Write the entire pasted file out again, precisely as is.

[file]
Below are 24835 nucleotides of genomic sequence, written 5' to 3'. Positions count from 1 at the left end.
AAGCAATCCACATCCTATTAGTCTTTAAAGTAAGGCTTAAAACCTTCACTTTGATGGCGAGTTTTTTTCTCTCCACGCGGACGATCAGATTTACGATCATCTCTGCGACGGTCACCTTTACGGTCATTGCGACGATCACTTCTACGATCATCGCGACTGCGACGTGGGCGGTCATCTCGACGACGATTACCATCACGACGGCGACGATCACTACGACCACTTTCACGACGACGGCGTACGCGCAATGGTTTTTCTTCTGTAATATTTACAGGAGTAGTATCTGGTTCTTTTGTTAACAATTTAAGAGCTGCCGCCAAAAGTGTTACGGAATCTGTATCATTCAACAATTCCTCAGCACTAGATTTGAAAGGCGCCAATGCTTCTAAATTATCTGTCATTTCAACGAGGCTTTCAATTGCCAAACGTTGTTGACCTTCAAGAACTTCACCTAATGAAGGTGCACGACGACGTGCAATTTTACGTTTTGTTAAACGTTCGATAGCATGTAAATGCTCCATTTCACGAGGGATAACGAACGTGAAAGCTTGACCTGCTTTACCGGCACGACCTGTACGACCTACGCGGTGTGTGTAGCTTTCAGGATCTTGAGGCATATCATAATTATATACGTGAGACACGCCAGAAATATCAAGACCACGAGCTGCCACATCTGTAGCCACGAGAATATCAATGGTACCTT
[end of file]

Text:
Below are 24835 nucleotides of genomic sequence, written 5' to 3'. Positions count from 1 at the left end.
AAGCAATCCACATCCTATTAGTCTTTAAAGTAAGGCTTAAAACCTTCACTTTGATGGCGAGTTTTTTTCTCTCCACGCGGACGATCAGATTTACGATCATCTCTGCGACGGTCACCTTTACGGTCATTGCGACGATCACTTCTACGATCATCGCGACTGCGACGTGGGCGGTCATCTCGACGACGATTACCATCACGACGGCGACGATCACTACGACCACTTTCACGACGACGGCGTACGCGCAATGGTTTTTCTTCTGTAATATTTACAGGAGTAGTATCTGGTTCTTTTGTTAACAATTTAAGAGCTGCCGCCAAAAGTGTTACGGAATCTGTATCATTCAACAATTCCTCAGCACTAGATTTGAAAGGCGCCAATGCTTCTAAATTATCTGTCATTTCAACGAGGCTTTCAATTGCCAAACGTTGTTGACCTTCAAGAACTTCACCTAATGAAGGTGCACGACGACGTGCAATTTTACGTTTTGTTAAACGTTCGATAGCATGTAAATGCTCCATTTCACGAGGGATAACGAACGTGAAAGCTTGACCTGCTTTACCGGCACGACCTGTACGACCTACGCGGTGTGTGTAGCTTTCAGGATCTTGAGGCATATCATAATTATATACGTGAGACACGCCAGAAATATCAAGACCACGAGCTGCCACATCTGTAGCCACGAGAATATCAATGGTACCTT